(CNN) -- A December rampage that killed hundreds in the Democratic Republic of Congo went largely unreported because of lack of communications in the remote area, a United Nations official said Sunday.
The Lord's Resistance Army carried out the brutal campaign in northeastern Congo over four days, killing at least 321, according to a report by Human Rights Watch.
Rebels also abducted 250 others -- including at least 80 children -- when they attacked villages in Makombo area, the human rights group said Saturday.
Alan Doss, a United Nations Special Representative for Congo, confirmed the massacre and said the world body was made aware of the attacks in December and confirmed some deaths in January.
"The area is remote, there's no intelligence or communications, we had to cross check," Doss said.
The United Nations cannot corroborate the number of deaths reported by Human Rights Watch, but has confirmed more than 100 killed so far, he said.
"The area is the size of Spain," Doss said. "It has no infrastructure ... we are working on efforts to get better communications to make it less isolated."
The Lord's Resistance Army was initially based in Uganda, but now works near the borders of Central African Republic, Sudan and Congo.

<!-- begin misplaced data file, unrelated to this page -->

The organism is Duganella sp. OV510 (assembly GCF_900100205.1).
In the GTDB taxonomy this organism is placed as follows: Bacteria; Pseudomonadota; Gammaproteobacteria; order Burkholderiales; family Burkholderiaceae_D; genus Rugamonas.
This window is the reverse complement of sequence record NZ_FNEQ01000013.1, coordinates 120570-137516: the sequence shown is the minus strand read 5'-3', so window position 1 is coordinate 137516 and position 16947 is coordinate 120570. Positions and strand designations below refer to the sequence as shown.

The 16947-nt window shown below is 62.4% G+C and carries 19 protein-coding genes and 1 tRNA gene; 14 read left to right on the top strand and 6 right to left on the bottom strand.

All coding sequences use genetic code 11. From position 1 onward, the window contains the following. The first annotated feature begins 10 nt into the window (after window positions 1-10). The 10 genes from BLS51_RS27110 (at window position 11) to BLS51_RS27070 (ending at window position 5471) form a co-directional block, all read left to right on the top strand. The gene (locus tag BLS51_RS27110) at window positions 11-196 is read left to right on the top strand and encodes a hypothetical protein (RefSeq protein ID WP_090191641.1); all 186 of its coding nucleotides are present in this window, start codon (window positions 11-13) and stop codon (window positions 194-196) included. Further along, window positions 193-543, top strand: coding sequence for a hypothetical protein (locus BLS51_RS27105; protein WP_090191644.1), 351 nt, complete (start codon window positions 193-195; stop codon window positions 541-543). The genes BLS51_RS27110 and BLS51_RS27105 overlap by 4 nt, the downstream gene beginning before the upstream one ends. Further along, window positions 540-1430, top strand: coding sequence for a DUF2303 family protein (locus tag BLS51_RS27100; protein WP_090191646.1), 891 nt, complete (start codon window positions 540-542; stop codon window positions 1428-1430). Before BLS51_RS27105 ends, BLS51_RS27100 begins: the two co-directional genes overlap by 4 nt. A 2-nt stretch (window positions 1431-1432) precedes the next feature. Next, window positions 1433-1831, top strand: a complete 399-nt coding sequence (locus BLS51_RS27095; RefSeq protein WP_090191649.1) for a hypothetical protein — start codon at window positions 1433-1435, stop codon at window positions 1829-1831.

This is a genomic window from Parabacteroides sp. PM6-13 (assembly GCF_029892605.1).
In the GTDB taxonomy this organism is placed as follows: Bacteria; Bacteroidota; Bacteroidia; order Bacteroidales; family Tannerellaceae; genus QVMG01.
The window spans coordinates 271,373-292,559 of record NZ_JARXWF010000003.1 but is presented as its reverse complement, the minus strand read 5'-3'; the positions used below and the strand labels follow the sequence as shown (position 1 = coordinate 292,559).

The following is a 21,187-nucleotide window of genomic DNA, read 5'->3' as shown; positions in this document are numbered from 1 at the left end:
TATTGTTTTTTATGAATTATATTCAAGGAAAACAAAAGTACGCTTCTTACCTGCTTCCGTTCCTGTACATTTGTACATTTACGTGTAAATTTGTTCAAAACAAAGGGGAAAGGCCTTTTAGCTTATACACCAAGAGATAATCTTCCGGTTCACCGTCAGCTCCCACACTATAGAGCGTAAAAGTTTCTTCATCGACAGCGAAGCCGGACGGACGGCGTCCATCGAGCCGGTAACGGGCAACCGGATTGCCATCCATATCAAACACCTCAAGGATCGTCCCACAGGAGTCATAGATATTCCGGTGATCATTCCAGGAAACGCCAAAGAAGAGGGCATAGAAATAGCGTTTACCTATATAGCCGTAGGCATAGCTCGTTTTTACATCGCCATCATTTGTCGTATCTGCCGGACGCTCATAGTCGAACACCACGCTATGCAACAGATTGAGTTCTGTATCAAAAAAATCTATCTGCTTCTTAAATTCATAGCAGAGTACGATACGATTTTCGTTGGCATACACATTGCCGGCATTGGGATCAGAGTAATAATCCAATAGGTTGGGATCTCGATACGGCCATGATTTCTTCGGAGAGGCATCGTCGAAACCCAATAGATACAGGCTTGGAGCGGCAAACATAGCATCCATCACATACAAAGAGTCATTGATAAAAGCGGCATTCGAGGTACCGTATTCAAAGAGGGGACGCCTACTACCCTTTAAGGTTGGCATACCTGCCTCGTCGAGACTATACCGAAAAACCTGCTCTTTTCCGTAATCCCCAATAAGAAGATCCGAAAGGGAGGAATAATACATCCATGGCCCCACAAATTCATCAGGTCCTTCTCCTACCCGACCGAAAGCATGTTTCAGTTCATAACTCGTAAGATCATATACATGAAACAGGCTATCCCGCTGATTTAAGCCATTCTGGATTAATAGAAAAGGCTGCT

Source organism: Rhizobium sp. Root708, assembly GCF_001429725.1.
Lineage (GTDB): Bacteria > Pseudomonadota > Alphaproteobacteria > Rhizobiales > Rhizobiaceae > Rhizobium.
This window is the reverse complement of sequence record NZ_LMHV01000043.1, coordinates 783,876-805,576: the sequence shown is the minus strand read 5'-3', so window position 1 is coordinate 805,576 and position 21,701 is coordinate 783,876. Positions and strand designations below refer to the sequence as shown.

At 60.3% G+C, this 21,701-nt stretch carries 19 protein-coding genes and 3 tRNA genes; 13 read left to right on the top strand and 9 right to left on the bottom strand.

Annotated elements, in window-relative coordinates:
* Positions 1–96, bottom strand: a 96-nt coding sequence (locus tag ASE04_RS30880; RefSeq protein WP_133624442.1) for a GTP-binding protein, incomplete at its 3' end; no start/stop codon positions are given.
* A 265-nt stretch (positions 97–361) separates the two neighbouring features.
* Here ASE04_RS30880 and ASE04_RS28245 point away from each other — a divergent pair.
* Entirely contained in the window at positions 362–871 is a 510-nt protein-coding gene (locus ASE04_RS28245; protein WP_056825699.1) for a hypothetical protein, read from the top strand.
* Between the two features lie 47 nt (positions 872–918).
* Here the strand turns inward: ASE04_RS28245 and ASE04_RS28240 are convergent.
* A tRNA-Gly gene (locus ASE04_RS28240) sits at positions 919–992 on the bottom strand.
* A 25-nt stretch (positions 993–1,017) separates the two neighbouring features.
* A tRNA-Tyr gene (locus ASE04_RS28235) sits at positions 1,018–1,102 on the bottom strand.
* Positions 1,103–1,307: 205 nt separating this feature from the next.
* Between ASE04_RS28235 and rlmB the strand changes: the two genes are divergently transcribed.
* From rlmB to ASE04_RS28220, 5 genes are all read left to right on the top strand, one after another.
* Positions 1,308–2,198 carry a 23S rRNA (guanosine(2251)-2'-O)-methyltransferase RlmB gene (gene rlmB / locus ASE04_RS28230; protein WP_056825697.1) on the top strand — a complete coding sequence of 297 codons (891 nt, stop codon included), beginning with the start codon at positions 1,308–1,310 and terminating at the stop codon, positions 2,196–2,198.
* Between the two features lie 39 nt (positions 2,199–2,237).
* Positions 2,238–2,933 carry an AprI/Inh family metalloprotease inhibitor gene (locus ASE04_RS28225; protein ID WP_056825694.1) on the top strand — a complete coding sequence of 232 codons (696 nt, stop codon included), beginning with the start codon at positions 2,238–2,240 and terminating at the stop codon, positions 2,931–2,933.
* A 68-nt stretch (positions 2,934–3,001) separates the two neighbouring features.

It has been accused of killing, abducting and mutilating scores of people in the past.
In the Congo attack, gangs tied up villagers -- including women and children -- and hacked them to death, Human Rights Watch said.
They also crushed their skulls with axes and heavy wooden sticks, the report said.
The anti-Ugandan government rebel group is led by self-declared prophet Joseph Kony.
It claims its insurgency aims to replace the Ugandan government with a democracy based on the Ten Commandments. President Yoweri Museveni pushed it out of Uganda in 2005.
Five years ago, the International Criminal Court issued arrest warrants for senior rebel leaders for crimes in northern Uganda, but those indicted remain at large.
The Makombo massacre is the deadliest documented attack by the LRA since rampages around Christmas 2008 left scores of Congolese dead. Dozens of other attacks against civilians have been carried out in other areas in recent months, Human Rights Watch said.